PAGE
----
I love coming across industry-insider videos that are clearly not meant to see the light of day. For instance, here's the Cliche Family, who date to around 1965.
(Oh, it's mildly NSFW; there's about five seconds of bosom at 4:00.)
Spotted this in "A Quack in the Quarks," an episode of one of my childhood favorite television shows, Tiny Toon Adventures. Other offhand references in the episode included a discussion of working for scale, an implication that Woody Allen was directing the episode, and the entire wardrobe of the main cast of Star Wars. You can watch it below.
My old internet buddy Pete -- who is both a comedian and half of The Native Cats, Tasmania's hottest boy band -- turned me onto this video of Nick Vatterott's performance on the Jimmy Fallon show. I'm used to a completely different sort of stand-up, much less structured and physical, but the sheer amount of skill this man has in crafting his act is incredible.
If you ever wondered what it was like to grow up in Brooklyn, it was exactly like this:
This group played Woodstock and that will never cease to blow my mind.
You know, I barely enjoy Family Guy/Robot Chicken ADHD-vignette-style humor when it comes direct from the source, so seeing something walking that beaten path is even less likely to provoke a positive response. And yet when I saw this video, I cracked right the hell up. I don't understand why, exactly -- is pitching my own nostalgia to me that easy? Christ -- but, hey, funny is funny, I guess.
I recent played Klei Entertainment's Shank and absolutely loved it. I read about it in Game Informer – a surprisingly good magazine, even if half of it is press release screenshots and the games seem to be rated on a 7-10 scale – a while back and now that it's finally come out for PC, I grabbed the demo. I wasn't expecting much, but Shank turned out to be one of the most beautifully violent games I have played in a good while.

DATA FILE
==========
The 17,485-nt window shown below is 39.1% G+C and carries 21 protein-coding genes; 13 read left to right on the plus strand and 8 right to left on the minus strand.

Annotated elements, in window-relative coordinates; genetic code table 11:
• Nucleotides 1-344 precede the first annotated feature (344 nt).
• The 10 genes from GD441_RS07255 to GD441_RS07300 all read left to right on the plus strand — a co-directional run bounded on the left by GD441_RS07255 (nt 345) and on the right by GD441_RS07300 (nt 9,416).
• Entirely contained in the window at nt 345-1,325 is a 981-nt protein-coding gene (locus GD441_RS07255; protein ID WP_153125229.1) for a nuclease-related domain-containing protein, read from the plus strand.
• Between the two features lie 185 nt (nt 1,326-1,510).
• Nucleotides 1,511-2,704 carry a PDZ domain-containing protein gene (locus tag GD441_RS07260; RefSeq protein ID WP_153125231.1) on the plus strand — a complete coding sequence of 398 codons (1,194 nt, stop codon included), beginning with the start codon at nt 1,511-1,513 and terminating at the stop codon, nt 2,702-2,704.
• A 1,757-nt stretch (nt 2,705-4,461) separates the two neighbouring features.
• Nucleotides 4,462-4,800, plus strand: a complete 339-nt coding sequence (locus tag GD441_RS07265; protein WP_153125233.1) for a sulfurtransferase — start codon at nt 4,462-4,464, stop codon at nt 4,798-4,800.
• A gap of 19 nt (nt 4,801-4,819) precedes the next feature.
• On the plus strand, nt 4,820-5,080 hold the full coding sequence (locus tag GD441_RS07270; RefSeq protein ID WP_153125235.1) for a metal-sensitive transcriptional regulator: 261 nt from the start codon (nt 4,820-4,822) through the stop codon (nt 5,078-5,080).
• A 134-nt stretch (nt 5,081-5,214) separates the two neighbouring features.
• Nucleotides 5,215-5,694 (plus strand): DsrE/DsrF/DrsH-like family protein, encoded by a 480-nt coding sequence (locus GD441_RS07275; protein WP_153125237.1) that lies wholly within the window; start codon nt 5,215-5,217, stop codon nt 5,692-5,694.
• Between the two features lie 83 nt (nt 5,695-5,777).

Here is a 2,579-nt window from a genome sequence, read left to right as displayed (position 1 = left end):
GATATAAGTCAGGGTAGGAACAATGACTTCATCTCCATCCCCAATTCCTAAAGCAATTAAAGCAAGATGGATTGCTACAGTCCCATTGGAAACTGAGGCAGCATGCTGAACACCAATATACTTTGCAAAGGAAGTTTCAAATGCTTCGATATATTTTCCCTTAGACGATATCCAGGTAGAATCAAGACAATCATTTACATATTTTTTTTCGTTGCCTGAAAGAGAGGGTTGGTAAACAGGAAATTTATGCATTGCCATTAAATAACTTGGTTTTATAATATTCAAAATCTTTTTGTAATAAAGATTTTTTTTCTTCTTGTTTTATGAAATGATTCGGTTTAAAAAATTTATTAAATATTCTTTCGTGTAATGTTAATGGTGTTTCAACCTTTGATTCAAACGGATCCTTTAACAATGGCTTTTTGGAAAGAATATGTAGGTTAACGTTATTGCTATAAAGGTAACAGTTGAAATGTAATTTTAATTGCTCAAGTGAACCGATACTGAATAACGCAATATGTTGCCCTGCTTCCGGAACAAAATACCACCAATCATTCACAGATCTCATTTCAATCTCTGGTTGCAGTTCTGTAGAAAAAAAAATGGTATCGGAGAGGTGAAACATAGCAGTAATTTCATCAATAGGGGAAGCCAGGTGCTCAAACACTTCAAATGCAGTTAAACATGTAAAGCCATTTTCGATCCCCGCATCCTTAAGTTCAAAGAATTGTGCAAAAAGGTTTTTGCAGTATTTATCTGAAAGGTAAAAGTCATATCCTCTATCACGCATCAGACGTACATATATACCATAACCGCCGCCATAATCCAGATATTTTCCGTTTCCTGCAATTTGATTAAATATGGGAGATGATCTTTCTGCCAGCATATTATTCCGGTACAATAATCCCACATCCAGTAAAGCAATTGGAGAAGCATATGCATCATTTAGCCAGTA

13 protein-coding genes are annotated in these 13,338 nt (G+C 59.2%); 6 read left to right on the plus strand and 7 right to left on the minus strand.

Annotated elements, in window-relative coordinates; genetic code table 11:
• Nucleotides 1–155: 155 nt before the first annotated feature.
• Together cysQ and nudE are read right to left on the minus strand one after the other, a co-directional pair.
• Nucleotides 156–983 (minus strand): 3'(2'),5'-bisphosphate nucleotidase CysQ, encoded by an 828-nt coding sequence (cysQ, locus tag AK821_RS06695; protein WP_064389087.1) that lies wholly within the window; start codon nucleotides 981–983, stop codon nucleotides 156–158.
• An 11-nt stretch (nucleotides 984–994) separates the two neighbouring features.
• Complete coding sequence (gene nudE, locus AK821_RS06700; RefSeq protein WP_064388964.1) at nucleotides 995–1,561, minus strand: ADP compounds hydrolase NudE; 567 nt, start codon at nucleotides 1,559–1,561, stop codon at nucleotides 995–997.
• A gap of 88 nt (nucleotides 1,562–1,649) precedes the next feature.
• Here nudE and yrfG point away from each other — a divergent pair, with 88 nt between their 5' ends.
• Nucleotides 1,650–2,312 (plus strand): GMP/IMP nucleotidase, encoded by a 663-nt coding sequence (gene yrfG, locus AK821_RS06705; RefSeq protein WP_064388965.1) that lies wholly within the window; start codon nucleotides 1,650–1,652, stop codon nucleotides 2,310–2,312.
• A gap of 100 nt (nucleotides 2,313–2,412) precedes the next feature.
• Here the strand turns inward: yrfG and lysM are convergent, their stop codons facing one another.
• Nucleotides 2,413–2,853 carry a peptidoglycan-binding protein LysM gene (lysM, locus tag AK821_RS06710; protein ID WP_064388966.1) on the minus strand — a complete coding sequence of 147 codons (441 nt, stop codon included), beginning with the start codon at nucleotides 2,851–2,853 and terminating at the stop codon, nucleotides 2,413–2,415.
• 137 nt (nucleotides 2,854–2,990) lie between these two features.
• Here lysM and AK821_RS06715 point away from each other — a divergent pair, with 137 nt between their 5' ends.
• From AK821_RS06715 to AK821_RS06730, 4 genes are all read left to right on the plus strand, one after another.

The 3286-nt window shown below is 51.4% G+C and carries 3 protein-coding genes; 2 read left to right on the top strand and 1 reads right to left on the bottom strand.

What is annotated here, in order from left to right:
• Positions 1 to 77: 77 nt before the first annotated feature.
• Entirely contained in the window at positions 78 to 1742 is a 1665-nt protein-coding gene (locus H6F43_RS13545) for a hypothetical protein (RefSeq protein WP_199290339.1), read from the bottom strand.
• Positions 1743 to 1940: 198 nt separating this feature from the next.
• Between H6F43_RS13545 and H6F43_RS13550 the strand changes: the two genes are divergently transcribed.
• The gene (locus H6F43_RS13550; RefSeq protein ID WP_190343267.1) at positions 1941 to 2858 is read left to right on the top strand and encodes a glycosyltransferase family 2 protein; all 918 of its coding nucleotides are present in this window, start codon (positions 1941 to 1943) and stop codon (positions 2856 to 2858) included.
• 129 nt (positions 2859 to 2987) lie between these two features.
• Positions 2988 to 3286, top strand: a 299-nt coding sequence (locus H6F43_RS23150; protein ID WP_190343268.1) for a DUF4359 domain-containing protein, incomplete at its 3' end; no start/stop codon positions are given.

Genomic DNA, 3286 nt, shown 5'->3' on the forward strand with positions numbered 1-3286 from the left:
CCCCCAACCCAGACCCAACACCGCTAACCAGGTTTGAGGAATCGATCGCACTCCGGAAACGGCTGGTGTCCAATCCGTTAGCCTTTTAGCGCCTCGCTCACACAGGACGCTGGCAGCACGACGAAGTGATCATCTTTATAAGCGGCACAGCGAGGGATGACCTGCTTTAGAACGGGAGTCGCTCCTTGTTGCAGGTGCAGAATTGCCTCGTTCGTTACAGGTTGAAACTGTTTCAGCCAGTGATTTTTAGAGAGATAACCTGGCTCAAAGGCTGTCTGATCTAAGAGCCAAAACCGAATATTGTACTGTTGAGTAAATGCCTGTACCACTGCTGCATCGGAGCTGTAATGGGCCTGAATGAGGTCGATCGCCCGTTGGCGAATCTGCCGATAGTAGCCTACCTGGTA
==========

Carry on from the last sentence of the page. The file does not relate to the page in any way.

I can't describe the game any better than Kill Bill-era Tarantino meets Final Fight. It's a success at the very least because it is just so lovingly crafted in every violent little detail. Thanks to the detailed animation, the entire game has a seamless quality that you only tend to see in trailers and tech demos. Likewise, the combo system, emerging from a combination of knives, guns, grenades and a chainsaw, flows like the liters of blood you knock out of the guys you're fighting. I hate, hate, hate dial-a-combo systems (Killer Instinct was probably the biggest abomination in fighting game history that I can think of) and I was having so much fun I'm not even sure whether or not Shank has non-custom combos.
So, if you're a fan of old-school side scrolling beat-em-ups, have a taste for gore and Steam/360/PS3, grab the demo and give it a shot!
Today is one of those days wherein I have, literally, an hour between (admittedly, rather fun) commitments. So, here's a cut off the latest album by the most restless band I know; it's the no-longer-defunct Third Eye Foundation with "If You Treat Us All Like Terrorists We Will Become Terrorists" off his new album The Dark.
One of my favorite Broadcast tracks is "A Man for Atlantis." There's a wonderful unearthly quality to the the beat that kicks in at around 0:50 that reminds me of a prom in an alternate 1950s America that happens to be submerged underwater. I'm also fond of all the sputters and skips during the constant repetition, breaking up an intended monotony with strangeness.
That song is exactly what I was thinking about when I stumbled onto Monster Rally. The music is a bit different, much more influenced by exotica than those magic changes. Imagine being on an elevator to a tiki bar just as the acid is kicking in and you have a general idea of what Monster Rally is all about. It's definitely not for everyone, but it hits all those right spots for me.